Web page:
Dubai: More than 67,800 expat workers have left Kuwait in the first-quarter of 2021, according to a new labour market report by the government.
Indians topped the list with 21,341 of them departing the country of whom 10,169 were domestic workers, followed by Egyptians, with 11,135 workers, Bangladeshis with 6,136 and Filipinos with 2,543 workers.
According to official figures, the total number of workers in the labour market was 1,536,033 in the private sector and 411,464 in public sector until the end of last March.
As for the domestic labour sector, the total number of workers was 651,265 until last March, a decrease of 17,398 compared to the statistics recorded at the end of last year.
Experts attributed the huge number of expats leaving the gulf country to Kuwaitization and retrenchments in the public sector along with business closures and production cuts in manufacturing during the COVID-19 crisis, which left many expatriate workers jobless or facing extended layoffs without salaries.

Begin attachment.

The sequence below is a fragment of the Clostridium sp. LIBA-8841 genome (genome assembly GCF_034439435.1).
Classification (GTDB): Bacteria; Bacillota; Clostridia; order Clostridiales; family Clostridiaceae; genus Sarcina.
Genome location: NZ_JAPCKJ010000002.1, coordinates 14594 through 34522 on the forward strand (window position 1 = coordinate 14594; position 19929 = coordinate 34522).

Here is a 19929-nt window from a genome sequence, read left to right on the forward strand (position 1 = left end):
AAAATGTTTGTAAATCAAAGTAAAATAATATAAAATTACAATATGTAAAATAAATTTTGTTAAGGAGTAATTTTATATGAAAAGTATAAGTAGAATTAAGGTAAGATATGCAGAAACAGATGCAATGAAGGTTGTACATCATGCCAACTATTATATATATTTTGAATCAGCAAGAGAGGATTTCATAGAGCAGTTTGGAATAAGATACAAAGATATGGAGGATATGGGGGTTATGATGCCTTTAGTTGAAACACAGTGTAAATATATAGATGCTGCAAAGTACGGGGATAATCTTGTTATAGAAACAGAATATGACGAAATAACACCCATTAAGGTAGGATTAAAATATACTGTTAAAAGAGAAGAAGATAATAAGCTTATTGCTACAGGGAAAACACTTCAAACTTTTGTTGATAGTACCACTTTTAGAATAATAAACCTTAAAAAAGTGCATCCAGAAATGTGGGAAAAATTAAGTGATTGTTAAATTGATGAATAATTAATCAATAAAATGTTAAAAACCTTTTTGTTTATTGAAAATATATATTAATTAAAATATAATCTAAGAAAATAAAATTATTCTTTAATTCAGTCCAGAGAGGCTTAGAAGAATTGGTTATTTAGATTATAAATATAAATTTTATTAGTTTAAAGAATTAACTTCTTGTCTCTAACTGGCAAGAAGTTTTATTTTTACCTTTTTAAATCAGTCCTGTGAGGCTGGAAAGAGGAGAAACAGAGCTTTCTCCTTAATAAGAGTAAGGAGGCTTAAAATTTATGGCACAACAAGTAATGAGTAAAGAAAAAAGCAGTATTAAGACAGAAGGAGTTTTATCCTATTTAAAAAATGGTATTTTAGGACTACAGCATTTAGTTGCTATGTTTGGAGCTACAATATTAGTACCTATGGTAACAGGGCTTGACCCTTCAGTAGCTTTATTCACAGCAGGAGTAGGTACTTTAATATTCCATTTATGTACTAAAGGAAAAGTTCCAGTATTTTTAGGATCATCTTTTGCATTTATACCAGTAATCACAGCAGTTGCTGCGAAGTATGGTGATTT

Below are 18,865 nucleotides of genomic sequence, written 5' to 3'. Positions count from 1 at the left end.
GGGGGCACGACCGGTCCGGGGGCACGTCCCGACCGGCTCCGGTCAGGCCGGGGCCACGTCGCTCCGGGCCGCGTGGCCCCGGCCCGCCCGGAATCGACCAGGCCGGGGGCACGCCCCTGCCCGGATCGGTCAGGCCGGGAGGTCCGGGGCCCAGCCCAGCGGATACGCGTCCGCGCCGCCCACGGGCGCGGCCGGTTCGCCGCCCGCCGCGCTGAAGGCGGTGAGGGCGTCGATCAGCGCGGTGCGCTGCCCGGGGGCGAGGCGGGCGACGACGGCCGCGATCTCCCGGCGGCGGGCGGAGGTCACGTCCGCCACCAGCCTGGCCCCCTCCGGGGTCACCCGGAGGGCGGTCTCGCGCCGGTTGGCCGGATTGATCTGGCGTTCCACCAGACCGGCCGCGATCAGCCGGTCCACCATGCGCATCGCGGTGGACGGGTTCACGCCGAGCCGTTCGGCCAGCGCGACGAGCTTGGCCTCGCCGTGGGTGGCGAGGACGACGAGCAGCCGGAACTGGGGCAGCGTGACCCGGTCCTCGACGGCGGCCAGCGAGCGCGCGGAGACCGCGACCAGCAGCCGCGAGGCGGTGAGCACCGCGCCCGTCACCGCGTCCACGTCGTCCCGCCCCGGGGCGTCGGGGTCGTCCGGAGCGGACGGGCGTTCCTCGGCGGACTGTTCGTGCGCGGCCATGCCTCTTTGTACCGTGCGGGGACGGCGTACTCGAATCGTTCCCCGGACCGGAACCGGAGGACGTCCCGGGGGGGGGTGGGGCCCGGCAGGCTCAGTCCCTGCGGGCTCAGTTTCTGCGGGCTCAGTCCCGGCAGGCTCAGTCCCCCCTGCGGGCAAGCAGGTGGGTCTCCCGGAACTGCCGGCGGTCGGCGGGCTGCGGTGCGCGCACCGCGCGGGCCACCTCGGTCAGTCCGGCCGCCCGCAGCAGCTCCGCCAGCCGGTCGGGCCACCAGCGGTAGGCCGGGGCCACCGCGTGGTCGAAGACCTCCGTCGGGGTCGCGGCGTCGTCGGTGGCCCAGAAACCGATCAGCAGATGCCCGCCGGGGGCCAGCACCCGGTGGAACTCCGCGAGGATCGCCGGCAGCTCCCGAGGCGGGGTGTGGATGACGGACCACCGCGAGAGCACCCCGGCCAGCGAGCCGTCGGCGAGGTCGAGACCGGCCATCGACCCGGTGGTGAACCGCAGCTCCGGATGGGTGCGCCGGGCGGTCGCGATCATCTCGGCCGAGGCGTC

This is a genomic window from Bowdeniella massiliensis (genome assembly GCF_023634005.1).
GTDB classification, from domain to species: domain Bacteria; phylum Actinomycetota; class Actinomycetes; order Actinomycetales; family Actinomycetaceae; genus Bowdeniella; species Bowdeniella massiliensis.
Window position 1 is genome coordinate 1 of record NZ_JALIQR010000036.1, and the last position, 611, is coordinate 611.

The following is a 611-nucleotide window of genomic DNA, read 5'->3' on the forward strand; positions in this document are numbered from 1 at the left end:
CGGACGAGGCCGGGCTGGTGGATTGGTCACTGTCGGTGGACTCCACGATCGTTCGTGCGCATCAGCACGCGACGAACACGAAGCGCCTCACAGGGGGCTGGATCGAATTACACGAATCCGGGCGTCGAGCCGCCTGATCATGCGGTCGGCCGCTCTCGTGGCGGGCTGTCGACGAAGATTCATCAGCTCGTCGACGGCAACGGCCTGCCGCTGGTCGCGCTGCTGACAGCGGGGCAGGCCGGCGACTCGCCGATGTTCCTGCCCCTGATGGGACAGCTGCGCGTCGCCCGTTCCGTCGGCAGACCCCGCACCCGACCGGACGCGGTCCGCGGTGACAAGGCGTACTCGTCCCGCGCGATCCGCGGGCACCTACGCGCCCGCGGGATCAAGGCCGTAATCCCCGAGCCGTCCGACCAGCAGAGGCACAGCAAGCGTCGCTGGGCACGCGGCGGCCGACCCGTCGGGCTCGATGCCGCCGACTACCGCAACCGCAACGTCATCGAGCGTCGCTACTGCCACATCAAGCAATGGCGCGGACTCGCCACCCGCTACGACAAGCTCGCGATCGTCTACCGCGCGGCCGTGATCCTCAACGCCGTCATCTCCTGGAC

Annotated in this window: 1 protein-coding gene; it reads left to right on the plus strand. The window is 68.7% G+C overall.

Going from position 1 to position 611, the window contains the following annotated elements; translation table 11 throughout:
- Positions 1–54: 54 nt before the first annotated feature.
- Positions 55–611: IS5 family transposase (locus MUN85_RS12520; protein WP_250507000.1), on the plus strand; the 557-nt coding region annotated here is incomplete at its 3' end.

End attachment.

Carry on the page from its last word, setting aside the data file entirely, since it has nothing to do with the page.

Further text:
Many of those workers eventually decided to call it a day and return home for good. A report on the labor market found that nearly 200,000 expatriates had left Kuwait in the one year since March 2020.
In addition, the Public Authority for Manpower’s decision to stop renewing visas of expatriates over 60 years of age if they did not possess a university degree or diploma exacerbated the issue. More than 42,000 foreigners were affected by the PAM decision and are said to have left the country since the law was announced.
Accordingly, Kuwait’s restaurant and hotel sector is reported to be suffering from a severe shortage of workers, including those in delivery services, due to the suspension of recruitment from abroad, Al Qabas said.
The newspaper said it has obtained a copy of the governmental report showing a decrease in the number of workers in accommodation and food services from March 2020 and March 2021.
Fahd Al Arbash, Head of the Restaurants Association, stressed that “restaurant owners have been unable to operate properly due to the suspension of the recruitment of foreign workers and scarcity of specialised workers with experience such as cooks, bakers, sweets makers and others.”
Al Arbash said the available workers in the local labour market are not specialised in restaurant operations and it is not easy to train them to join the food industry.
He added the salaries of workers in catering services have more than doubled due to the lack of workers; such that a cleaner in a restaurant now receives KD300 salary compared to KD150 in the past, while those specialised in the restaurant sector are now paid KD1,000 compared to KD400 in the past.